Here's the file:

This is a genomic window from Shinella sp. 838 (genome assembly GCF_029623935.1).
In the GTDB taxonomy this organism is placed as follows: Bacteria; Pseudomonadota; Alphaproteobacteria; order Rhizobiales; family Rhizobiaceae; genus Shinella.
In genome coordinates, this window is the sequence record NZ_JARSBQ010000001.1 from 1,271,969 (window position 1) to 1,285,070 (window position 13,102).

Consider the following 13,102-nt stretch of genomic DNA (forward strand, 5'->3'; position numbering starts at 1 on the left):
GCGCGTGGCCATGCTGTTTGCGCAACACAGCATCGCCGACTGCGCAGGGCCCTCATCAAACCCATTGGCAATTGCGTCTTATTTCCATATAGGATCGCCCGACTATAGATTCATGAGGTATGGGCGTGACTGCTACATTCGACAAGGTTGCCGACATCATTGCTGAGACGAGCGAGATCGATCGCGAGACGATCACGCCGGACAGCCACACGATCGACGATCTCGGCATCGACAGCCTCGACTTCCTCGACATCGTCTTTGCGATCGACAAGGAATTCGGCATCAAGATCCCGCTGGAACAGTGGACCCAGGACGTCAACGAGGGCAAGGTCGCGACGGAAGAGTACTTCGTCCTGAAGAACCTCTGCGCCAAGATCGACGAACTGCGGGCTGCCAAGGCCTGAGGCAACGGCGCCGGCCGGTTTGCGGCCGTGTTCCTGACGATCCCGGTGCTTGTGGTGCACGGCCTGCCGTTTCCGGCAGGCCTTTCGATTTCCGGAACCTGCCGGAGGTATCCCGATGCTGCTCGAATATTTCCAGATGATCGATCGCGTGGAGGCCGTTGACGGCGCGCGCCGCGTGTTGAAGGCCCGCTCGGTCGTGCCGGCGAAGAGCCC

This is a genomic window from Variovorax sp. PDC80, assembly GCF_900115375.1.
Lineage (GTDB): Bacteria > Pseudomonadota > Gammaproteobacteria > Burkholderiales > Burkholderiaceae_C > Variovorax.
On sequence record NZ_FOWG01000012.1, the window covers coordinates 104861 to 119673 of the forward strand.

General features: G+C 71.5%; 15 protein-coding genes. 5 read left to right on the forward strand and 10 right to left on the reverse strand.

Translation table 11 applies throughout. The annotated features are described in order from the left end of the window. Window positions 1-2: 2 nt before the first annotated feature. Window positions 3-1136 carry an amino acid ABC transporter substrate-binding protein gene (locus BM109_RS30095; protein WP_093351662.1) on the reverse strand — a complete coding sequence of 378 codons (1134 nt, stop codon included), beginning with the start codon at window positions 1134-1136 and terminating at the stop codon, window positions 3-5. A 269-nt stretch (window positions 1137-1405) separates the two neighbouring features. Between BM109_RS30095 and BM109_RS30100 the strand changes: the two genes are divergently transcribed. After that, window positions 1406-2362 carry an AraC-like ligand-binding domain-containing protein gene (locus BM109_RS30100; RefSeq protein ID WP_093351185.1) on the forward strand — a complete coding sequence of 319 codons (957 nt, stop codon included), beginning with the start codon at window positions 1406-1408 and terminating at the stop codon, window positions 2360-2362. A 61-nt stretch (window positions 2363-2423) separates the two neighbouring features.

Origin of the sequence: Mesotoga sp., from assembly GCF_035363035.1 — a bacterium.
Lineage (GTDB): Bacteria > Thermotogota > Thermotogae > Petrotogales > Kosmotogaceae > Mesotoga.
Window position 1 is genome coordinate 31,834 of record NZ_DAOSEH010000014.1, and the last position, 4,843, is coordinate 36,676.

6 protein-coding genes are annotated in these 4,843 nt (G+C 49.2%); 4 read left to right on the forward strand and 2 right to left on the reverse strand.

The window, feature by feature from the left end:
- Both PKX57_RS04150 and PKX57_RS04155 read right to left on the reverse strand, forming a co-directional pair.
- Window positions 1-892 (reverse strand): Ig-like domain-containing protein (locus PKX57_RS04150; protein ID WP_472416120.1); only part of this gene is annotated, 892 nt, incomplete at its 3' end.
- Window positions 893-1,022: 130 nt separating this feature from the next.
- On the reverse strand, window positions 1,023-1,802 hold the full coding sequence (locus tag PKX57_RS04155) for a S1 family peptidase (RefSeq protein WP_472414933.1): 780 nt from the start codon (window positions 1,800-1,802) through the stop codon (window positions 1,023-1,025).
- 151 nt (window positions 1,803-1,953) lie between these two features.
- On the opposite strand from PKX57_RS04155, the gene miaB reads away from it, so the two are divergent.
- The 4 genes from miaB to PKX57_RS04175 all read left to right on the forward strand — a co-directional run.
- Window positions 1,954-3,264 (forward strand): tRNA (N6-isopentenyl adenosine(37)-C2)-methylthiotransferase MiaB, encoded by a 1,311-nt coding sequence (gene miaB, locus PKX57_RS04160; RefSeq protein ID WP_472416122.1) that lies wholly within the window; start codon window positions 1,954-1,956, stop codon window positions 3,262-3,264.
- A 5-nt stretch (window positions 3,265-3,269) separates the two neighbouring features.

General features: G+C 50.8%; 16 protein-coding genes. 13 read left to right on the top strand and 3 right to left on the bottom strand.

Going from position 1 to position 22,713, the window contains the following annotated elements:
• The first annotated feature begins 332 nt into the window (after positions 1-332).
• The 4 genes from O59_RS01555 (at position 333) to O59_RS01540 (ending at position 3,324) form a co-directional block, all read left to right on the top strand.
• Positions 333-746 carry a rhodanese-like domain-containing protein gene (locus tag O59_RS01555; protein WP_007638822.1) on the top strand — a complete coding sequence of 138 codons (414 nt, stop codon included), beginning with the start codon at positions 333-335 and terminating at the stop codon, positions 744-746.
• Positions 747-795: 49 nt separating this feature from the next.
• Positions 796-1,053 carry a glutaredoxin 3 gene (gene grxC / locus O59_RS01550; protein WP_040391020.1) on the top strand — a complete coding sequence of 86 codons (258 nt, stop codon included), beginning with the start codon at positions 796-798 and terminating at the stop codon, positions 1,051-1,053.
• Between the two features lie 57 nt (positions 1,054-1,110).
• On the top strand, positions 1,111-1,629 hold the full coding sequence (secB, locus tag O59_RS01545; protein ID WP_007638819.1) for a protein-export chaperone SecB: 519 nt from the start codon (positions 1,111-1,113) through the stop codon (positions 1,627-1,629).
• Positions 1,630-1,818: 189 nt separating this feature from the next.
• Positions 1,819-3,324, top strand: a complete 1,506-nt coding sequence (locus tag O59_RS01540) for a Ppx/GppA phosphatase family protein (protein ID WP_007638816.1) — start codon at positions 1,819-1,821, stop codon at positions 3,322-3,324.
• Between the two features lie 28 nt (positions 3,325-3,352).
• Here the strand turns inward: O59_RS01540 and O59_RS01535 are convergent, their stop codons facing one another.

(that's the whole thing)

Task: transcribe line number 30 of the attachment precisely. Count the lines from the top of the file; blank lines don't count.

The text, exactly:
• Positions 747-795: 49 nt separating this feature from the next.